Average College Tuition Costs and Inflation
Updated: Jan 14, 2019
With school back in session in most of the country, many grandparents and parents are thinking about how to prepare for their grandchildren's or children’s future college expenses.
Now is a good time to sharpen one’s pencil for a few important lessons before heading back into the investing classroom to tackle the issue.
AVERAGE COLLEGE TUITION COSTS IN 2017
According to recent data published by the College Board, the average annual cost of attending college in the US in 2017–2018 was $20,770 at public schools, plus an additional $15,650 if one is attending from out of state. At private schools, average college tuition costs and fees were $46,950.
It is important to note that these figures are averages, meaning actual costs will be higher at certain schools and lower at others. Additionally, these figures do not include the separate cost of books and supplies or the potential benefit of scholarships and other types of financial aid. As a result, actual education costs can vary considerably from family to family
AVERAGE COLLEGE TUITION COSTS IN 18 YEARS
To complicate matters further, college costs have historically increased every year. This increase is due to inflation. Inflation makes the amount of goods and services $1 can purchase decline over time.
One measure of inflation looks at changes in the price level of a basket of goods and services purchased by households, known as the Consumer Price Index (CPI). Tuition, fees, books, food, and rent are among the goods and services included in the CPI basket.
In the US over the past 50 years, inflation measured by this index has averaged around 4% per year. With 4% inflation over 18 years, the purchasing power of $1 would decline by about 50%. Said another way, the amount of goods that $1 will purchase today, will only purchase $0.50 worth of goods in 18 years!
However, the cost of college tuition has historically risen faster than average inflation. In fact, over the past 5 years, college tuition costs have risen 5% per year.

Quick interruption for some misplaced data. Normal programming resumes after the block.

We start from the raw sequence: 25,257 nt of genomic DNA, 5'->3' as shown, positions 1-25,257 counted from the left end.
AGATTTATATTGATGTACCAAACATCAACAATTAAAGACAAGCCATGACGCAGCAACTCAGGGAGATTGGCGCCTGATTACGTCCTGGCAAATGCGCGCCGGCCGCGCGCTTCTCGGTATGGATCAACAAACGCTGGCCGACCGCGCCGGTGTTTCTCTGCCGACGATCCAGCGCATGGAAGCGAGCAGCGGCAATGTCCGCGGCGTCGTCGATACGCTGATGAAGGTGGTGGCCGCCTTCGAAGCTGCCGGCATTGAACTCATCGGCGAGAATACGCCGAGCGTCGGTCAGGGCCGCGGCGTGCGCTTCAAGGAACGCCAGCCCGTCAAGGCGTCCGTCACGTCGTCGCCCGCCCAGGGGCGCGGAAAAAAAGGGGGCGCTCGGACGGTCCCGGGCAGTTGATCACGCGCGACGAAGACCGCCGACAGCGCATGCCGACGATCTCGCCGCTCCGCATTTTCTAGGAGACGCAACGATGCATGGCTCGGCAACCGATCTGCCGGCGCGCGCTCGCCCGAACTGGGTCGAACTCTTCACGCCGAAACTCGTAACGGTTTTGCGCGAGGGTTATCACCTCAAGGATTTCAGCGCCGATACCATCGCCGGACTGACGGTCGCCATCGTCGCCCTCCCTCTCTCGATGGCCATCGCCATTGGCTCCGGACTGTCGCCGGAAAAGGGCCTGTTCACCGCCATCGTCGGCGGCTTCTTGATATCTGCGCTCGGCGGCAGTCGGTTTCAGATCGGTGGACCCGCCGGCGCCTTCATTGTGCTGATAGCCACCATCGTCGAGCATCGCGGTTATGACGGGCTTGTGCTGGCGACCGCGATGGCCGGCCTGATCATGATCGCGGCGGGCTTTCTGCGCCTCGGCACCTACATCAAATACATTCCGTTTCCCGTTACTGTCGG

What does this mean? Well, if you plan on funding your grandchildren's or children's education, you might be in for a shock. Based on data from CollegeBoard.org, at a 5% inflation rate, the total cost to attend just one year at a public, in-state college including room, board, tuition, and fees will increase from $20,770 to $49,985! This is per year.
If you want to pay for 4 years of college, total costs may rise to $215,444 in just 18-years as seen in the chart below.
Going forward, we do not know what the cost of attending college will be. But again, we should expect that education costs will likely be higher in the future than they are today.
So, what can grandparents and parents do to prepare for the costs of a college education? How can they plan for and make progress toward affording those costs?
BEST WAYS TO SAVE FOR COLLEGE
To help reduce the expected costs of funding future college expenses, grandparents and parents have several options.
Invest in a 529 College Savings Plan.
A 529 plan is a college savings plan that offers tax and financial aid benefits. 529 plans may also be used to save and invest for K-12 tuition in addition to college costs. Investment earnings in a 529 plan are not subject to federal capital gains tax and generally not taxed by state governments when used for the qualified education expenses. Additionally, some states, like Virginia, allow a state tax deduction up to $4,000 per account.
There are two types of 529 plans: college savings plans and prepaid tuition plans. Almost every state has at least one 529 plan. Using a tax-deferred savings vehicle, such as a Virginia 529 plan or other state sponsored 529 plan, parents may not pay taxes on the growth of their savings, which can help lower the cost of funding future college expenses.
Invest in assets expected to grow faster than inflation.
First, you can invest in assets that are expected to grow their savings at a rate of return that outpaces inflation. By doing this, college expenses may ultimately be funded with fewer dollars saved.
Because these higher rates of return come with the risk of capital loss, this approach should make use of an adequate investment management strategy to balance the returns you need with the amount of risk you are willing to experience. While inflation has averaged about 4% annually over the past 50 years, stocks (as measured by the S&P 500 Index) have returned around 10% annually during the same period.